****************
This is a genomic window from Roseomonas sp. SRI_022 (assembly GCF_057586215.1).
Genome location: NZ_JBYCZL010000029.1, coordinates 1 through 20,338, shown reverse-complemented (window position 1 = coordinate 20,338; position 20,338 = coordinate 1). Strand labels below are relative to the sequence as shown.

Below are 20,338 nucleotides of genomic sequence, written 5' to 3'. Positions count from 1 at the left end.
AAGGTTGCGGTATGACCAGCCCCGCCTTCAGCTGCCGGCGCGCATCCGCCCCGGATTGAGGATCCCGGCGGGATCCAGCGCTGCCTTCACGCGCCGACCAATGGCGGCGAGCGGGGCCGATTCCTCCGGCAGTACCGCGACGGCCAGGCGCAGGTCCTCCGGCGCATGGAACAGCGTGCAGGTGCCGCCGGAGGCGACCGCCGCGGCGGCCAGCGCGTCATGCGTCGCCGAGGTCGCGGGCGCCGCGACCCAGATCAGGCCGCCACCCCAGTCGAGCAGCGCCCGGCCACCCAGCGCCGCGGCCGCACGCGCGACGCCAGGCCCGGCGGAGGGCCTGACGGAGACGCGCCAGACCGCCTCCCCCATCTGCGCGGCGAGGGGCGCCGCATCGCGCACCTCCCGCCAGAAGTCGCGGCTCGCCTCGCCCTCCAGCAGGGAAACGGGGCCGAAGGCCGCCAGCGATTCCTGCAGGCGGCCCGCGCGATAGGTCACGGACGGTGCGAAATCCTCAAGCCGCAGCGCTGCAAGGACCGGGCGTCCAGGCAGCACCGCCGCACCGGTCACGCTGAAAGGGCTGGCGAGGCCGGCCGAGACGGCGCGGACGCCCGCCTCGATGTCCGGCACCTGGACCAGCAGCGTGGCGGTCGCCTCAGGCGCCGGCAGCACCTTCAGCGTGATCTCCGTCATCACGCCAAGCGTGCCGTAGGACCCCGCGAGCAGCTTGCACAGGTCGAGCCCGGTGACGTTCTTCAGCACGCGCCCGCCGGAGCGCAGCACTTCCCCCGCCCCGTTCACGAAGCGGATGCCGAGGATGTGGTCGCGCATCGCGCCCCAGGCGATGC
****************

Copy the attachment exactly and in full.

This is a genomic window from Roseomonas sp. SRI_022 (assembly GCF_057586215.1).
Genome location: NZ_JBYCZL010000029.1, coordinates 1 through 20,338, shown reverse-complemented (window position 1 = coordinate 20,338; position 20,338 = coordinate 1). Strand labels below are relative to the sequence as shown.

Below are 20,338 nucleotides of genomic sequence, written 5' to 3'. Positions count from 1 at the left end.
AAGGTTGCGGTATGACCAGCCCCGCCTTCAGCTGCCGGCGCGCATCCGCCCCGGATTGAGGATCCCGGCGGGATCCAGCGCTGCCTTCACGCGCCGACCAATGGCGGCGAGCGGGGCCGATTCCTCCGGCAGTACCGCGACGGCCAGGCGCAGGTCCTCCGGCGCATGGAACAGCGTGCAGGTGCCGCCGGAGGCGACCGCCGCGGCGGCCAGCGCGTCATGCGTCGCCGAGGTCGCGGGCGCCGCGACCCAGATCAGGCCGCCACCCCAGTCGAGCAGCGCCCGGCCACCCAGCGCCGCGGCCGCACGCGCGACGCCAGGCCCGGCGGAGGGCCTGACGGAGACGCGCCAGACCGCCTCCCCCATCTGCGCGGCGAGGGGCGCCGCATCGCGCACCTCCCGCCAGAAGTCGCGGCTCGCCTCGCCCTCCAGCAGGGAAACGGGGCCGAAGGCCGCCAGCGATTCCTGCAGGCGGCCCGCGCGATAGGTCACGGACGGTGCGAAATCCTCAAGCCGCAGCGCTGCAAGGACCGGGCGTCCAGGCAGCACCGCCGCACCGGTCACGCTGAAAGGGCTGGCGAGGCCGGCCGAGACGGCGCGGACGCCCGCCTCGATGTCCGGCACCTGGACCAGCAGCGTGGCGGTCGCCTCAGGCGCCGGCAGCACCTTCAGCGTGATCTCCGTCATCACGCCAAGCGTGCCGTAGGACCCCGCGAGCAGCTTGCACAGGTCGAGCCCGGTGACGTTCTTCAGCACGCGCCCGCCGGAGCGCAGCACTTCCCCCGCCCCGTTCACGAAGCGGATGCCGAGGATGTGGTCGCGCATCGCGCCCCAGGCGATGC